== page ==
Torqueflite transmissions and transaxles made through 1991 were assigned arbitrary engineering designations consisting of the letter "A" followed by three digits. 1992 and later units have four-character designations in which the first through fourth characters indicate, respectively, the number of forward speeds, torque capacity, drive type or transaxle orientation, and control system:
|Forward speeds||Torque capacity||Drive type||Control|
||1 (low) to 9 (high)||R (Rear wheel)
Rear-wheel drive transmissions
The original TorqueFlite was designated A488, with a cast iron case, separate iron converter housing, and no parking pawl.
The A488 was replaced in 1962 with the A727 (later renamed 36RH and 37RH), with a one-piece aluminum case to reduce weight by about 60 lb (27 kg). This was initially referred to in consumer-oriented publications as the "TorqueFlite 8" to differentiate it from the A904. The A727 incorporated a parking pawl, with the sole exception of the 1962 Chrysler version, which had an extension-mounted drum brake. Compared to the early cast-iron transmissions, many and various internal improvements were featured, and it used a 10.75 in (27.3 cm) or 11.75 in (29.8 cm) torque converter. The heavier-duty A727 Torqueflites became — and remain — wildly popular for drag racing, off roading, and monster truck applications because of their controllability, reliability, ease/cheapness of repair and brute strength. Note there are unique bellhousing bolt patterns for the small block "A" and big block "B" engine versions of this transmission.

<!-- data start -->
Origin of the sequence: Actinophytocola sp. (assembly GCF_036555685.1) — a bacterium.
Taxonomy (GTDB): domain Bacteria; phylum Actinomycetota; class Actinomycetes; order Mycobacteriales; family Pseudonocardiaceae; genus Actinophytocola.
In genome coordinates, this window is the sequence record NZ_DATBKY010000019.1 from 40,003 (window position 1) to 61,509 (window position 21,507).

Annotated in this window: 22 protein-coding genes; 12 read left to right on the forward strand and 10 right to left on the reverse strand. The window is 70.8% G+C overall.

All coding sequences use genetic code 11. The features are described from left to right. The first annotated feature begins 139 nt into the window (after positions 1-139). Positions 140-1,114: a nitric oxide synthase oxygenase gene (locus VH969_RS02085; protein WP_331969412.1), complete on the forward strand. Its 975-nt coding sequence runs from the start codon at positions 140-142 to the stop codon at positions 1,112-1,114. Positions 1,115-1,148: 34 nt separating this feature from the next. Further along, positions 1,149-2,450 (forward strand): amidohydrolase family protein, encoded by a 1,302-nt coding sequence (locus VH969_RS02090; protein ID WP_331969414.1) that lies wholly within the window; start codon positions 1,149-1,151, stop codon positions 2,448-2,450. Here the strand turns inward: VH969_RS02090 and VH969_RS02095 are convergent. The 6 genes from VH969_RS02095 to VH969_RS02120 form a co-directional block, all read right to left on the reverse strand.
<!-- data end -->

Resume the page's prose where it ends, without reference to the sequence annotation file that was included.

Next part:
- 1962-1978 361, 383, 400 B-Motor V8
- 1962-1978 413, 426 Wedge, 440 RB-V8
- 1964-1965 426 Hemi Super Stock
- 1966-1971 426 "Street" Hemi
- 1968-1971 426 Hemi Super Stock
- 1962-1966 318 "A" "Poly" V8
- 1968-1973 340
- 1971-1978 360